The Clinton administration worries that the conflict in Kosovo, where more than 300 ethnic Albanian guerrillas and civilians have been killed since February, could spread throughout the Balkans.
"There is a genuine concern throughout the region that if this goes unchecked, it could have much wider implications than just Kosovo," says Secretary of Defense William Cohen. Unfortunately, the Kosovo conflict is likely to spread, but not in the way Mr. Cohen imagines.
News reports indicate that Kosovo's guerrillas are incapable of mounting a full-scale war that will spill out of Kosovo; Serbian security forces are handily beating them. The real threat for a widening conflict comes from neighboring Albania. Former Albanian president Sali Berisha recently gave his family farm to Kosovo's rebel forces to use as a military training ground - an immensely popular decision that is part of his manipulation of the Kosovo crisis to mount a political comeback.
Mr. Berisha refers to the fighting in Kosovo as a holy war and has called on ethnic Albanians to "defend their homes and their land." He defines the "Albanian nation" as including not only Albania but also Kosovo and western Macedonia, both of which are dominated by ethnic Albanians. He has also called Albania's prime minister, Fatos Nano, an "enemy of the Albanian nation" for failing to support Kosovo's secessionist forces.
Despite that political backdrop, NATO intends to conduct war games in coming weeks with Albania's Army. That will raise its confidence and improve its war-fighting skills, thus increasing the danger of war in the southern Balkans. The United States may be inadvertently helping the very forces that will initiate the spread of the Kosovo conflict.
NATO defense ministers recently authorized military planners to draw up a range of options for intervention in Kosovo, including air strikes. Although official US policy is opposed to independence for Kosovo, military intervention will convey a competing message: that Washington will not tolerate the use of force to prevent it. Unfortunately, that may embolden Kosovar Albanians in their efforts to break away from Serbia.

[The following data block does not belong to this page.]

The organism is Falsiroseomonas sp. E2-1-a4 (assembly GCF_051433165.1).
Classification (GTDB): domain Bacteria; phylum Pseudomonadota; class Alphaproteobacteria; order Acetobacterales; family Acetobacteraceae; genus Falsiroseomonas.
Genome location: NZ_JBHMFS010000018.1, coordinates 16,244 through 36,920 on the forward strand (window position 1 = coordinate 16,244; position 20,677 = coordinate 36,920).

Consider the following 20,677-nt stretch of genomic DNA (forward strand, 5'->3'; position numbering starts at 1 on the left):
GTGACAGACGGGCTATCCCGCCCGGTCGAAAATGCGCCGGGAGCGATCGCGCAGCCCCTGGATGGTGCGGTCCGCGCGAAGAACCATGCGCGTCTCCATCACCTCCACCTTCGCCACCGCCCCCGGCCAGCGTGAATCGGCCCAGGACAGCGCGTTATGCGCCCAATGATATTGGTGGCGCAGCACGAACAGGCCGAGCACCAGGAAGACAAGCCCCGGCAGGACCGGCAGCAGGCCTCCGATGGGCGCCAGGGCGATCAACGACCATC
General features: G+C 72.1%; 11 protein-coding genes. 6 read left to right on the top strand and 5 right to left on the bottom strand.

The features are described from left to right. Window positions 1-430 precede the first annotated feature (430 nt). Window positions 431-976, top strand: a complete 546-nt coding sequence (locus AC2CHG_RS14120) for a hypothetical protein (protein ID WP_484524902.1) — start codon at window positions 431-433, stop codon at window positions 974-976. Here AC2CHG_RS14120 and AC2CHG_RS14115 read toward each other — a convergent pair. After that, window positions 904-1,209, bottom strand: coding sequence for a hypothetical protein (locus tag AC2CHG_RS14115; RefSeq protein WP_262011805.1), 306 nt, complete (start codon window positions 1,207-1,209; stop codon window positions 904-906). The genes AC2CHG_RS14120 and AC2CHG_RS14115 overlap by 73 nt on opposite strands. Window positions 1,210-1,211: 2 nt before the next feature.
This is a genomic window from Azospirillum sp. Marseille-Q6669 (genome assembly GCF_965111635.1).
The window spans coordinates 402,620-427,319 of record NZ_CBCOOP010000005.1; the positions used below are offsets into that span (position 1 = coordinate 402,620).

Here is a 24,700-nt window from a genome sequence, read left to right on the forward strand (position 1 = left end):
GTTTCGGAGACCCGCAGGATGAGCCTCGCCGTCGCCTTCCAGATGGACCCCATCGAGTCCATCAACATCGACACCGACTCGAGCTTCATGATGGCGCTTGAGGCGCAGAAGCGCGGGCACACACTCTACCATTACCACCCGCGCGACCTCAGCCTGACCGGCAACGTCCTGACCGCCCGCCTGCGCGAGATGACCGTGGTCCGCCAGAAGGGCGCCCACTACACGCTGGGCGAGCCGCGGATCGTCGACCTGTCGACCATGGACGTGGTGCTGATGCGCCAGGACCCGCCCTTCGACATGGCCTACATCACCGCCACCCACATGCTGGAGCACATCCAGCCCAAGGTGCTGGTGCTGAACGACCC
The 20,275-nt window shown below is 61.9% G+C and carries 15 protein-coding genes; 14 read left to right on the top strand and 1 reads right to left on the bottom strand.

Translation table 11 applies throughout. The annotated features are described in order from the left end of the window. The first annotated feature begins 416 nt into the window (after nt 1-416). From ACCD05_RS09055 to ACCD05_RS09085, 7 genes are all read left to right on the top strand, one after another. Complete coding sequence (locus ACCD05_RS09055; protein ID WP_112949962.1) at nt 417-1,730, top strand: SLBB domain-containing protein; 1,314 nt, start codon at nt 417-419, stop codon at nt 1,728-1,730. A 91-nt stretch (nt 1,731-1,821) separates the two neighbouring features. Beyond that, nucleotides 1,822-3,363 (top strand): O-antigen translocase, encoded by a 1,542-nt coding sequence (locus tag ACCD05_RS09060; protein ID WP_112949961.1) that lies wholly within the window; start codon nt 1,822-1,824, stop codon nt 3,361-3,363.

Many Kosovar Albanians already believe that Washington is on their side.
"One of our main struggles is to convince them that we really don't support independence," explains Richard Huckaby, director of the US Information Agency in Kosovo. "They just don't get it.... I have tried really hard to lower their expectations."
US policymakers are the ones who "don't get it." Military intervention in Kosovo will strengthen the perception by ethnic Albanians that the US backs them. If Belgrade responds violently, as is likely, US troops could find themselves pulled into the cross-fire.
If military intervention consists of deploying NATO troops along the Kosovo-Albanian border, that will not stop the bloodshed in Kosovo. It will simply prevent Kosovar Albanians from acquiring weapons from Albania to defend themselves. The resulting slaughter could create greater nationalist political pressure in neighboring Albania, not less, and increase the likelihood that Albania will become directly involved in Kosovo.
Military intervention in Kosovo could also spread the conflict by causing Bosnia's already deeply flawed Dayton Peace Accords to completely unravel. Indeed, if it appears that the US is facilitating Kosovo's secession, Bosnian Serbs could interpret that as a sign of a broader anti-Serb Western agenda. That would not only expose US troops stationed in Bosnia to possible acts of retribution like those that occurred against US Marines in Beirut in the 1980s or more recently in Somalia, it would threaten to undermine the fragile US-brokered peace there as well.
There is a real danger that the conflict in Kosovo will spread, but this will happen because of Washington's interventionist policies, not in spite of them.
* Gary Dempsey is a foreign policy analyst at the Cato Institute . He recently spent four weeks in Serbia and Kosovo.